The Church of England’s “deeply embedded culture of elitism” can leave working-class clergy feeling “marginalised, ignored and unsupported”, according to a new study.
The report is part of the Living Ministry, a ten-year programme into how clergy can flourish in ministry, with research into the wellbeing of disabled clergy planned for 2024.
Commissioned by the Church of England and carried out by York St John and Bournemouth universities, the report found a lack of practical and emotional support for clergy who come from working-class backgrounds.
The report highlighted instances where clergy “had ‘naturally’ changed their habits and their lifestyle in ways that accord with a middle-class environment,” with some feeling they had to change their accents as often their “strong regional accent” would be misread as “thick”.
Some others shared feeling “type-cast for roles in areas with high levels of poverty and social housing and unable to train in the church’s residential colleges due to lack of financial means”.
The research interviewed 50 ordained ministers and concluded a clear need to “critically examine how the Church’s systems and culture support privilege and reproduce class (and other) inequalities”.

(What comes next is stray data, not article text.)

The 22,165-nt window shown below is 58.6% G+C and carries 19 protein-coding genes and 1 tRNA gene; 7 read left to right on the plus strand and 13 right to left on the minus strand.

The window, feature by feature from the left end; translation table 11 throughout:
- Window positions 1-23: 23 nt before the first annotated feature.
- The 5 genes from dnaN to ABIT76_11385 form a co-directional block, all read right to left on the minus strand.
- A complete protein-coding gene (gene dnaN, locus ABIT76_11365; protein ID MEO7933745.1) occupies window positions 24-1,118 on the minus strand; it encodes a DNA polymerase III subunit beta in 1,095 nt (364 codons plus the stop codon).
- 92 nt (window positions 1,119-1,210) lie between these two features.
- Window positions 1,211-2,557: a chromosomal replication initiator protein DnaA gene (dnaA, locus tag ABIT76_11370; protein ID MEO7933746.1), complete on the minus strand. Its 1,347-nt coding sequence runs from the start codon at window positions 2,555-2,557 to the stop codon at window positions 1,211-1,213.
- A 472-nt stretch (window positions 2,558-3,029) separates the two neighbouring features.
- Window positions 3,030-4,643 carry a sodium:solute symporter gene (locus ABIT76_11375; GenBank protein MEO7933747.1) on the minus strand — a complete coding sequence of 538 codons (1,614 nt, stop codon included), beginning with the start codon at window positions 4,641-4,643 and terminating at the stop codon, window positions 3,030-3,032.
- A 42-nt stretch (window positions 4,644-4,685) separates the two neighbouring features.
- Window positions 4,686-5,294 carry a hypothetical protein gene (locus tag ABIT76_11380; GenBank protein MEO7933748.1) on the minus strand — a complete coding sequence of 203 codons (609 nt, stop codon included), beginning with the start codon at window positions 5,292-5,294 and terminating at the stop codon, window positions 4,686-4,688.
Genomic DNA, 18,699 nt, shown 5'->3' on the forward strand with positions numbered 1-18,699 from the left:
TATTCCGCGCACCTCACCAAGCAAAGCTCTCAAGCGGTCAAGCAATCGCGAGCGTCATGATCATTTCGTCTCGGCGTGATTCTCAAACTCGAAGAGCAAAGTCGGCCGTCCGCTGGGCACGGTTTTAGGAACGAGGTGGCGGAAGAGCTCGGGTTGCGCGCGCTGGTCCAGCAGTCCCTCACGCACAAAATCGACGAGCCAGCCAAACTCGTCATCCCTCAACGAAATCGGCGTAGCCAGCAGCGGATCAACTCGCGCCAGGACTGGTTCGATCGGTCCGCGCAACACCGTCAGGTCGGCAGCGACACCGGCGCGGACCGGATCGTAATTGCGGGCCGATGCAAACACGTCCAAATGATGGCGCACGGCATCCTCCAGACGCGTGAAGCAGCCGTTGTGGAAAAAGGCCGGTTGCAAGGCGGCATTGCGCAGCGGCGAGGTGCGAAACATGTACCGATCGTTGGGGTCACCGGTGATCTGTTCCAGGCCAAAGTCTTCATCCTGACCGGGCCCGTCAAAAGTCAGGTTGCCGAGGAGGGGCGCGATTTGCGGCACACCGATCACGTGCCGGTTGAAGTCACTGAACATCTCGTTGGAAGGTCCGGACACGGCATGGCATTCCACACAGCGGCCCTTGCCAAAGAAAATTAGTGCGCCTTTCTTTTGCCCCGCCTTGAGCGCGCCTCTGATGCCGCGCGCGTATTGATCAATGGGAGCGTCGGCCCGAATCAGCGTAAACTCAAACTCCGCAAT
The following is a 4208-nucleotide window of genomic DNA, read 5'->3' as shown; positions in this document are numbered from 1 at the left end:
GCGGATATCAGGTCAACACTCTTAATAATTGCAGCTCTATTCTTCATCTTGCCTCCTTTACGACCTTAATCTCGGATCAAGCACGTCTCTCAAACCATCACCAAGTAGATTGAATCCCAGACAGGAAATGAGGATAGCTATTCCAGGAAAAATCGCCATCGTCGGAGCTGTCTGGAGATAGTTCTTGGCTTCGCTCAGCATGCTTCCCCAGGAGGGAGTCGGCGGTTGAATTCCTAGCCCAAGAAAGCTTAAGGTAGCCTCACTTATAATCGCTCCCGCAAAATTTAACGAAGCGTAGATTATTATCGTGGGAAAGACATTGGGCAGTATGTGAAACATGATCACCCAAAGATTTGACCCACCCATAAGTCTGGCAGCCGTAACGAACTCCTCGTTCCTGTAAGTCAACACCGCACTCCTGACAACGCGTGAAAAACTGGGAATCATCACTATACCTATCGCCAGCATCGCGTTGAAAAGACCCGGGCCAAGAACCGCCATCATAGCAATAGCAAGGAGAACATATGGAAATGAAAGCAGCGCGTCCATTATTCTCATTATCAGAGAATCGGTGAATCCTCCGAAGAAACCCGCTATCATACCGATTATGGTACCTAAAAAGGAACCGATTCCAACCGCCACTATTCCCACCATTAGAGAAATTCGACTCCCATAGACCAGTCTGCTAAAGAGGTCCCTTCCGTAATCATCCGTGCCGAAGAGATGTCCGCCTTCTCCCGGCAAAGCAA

Dr Liz Graveling, who oversees the Living Ministry programme, told Premier she anticipates the report spark conversation about cultural and institutional changes to support clergy from all classes.
“My hope for this report is it will amplify that conversation. And people will engage with it and start to think a bit more and actively engage with it and think, ‘Okay, what do we do about this? And how can we transform ourselves so that we represent working class as well as middle or upper middle class?’.
Rev Canon Nick McKee, director for Ministry, said: “This report is a valuable contribution to the ongoing work in the Church of England to become much more diverse and representative of the communities we seek to serve. I am really grateful to those who have shared their stories.
“Working class clergy are a precious gift to the church in its mission to spread the message of the Good News of Jesus Christ to all people.”